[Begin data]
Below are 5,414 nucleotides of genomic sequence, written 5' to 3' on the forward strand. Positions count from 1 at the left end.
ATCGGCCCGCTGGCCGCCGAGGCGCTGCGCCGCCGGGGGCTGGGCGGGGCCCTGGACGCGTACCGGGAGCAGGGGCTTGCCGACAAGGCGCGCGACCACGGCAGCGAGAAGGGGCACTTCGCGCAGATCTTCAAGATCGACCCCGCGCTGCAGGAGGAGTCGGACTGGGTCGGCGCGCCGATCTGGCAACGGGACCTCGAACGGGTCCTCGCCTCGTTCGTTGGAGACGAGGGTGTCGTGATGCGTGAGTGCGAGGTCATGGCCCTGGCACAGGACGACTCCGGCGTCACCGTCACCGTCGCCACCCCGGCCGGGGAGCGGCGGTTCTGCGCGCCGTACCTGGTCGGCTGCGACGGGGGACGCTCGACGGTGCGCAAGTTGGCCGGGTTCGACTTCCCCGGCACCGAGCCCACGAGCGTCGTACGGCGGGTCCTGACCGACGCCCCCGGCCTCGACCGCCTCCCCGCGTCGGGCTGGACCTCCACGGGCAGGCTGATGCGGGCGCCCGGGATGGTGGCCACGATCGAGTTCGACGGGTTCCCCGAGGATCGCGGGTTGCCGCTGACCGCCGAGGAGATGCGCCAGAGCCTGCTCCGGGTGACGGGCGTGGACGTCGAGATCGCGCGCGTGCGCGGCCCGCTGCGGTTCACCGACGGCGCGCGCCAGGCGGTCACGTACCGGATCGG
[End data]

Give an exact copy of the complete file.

Below are 5,414 nucleotides of genomic sequence, written 5' to 3' on the forward strand. Positions count from 1 at the left end.
ATCGGCCCGCTGGCCGCCGAGGCGCTGCGCCGCCGGGGGCTGGGCGGGGCCCTGGACGCGTACCGGGAGCAGGGGCTTGCCGACAAGGCGCGCGACCACGGCAGCGAGAAGGGGCACTTCGCGCAGATCTTCAAGATCGACCCCGCGCTGCAGGAGGAGTCGGACTGGGTCGGCGCGCCGATCTGGCAACGGGACCTCGAACGGGTCCTCGCCTCGTTCGTTGGAGACGAGGGTGTCGTGATGCGTGAGTGCGAGGTCATGGCCCTGGCACAGGACGACTCCGGCGTCACCGTCACCGTCGCCACCCCGGCCGGGGAGCGGCGGTTCTGCGCGCCGTACCTGGTCGGCTGCGACGGGGGACGCTCGACGGTGCGCAAGTTGGCCGGGTTCGACTTCCCCGGCACCGAGCCCACGAGCGTCGTACGGCGGGTCCTGACCGACGCCCCCGGCCTCGACCGCCTCCCCGCGTCGGGCTGGACCTCCACGGGCAGGCTGATGCGGGCGCCCGGGATGGTGGCCACGATCGAGTTCGACGGGTTCCCCGAGGATCGCGGGTTGCCGCTGACCGCCGAGGAGATGCGCCAGAGCCTGCTCCGGGTGACGGGCGTGGACGTCGAGATCGCGCGCGTGCGCGGCCCGCTGCGGTTCACCGACGGCGCGCGCCAGGCGGTCACGTACCGGATCGG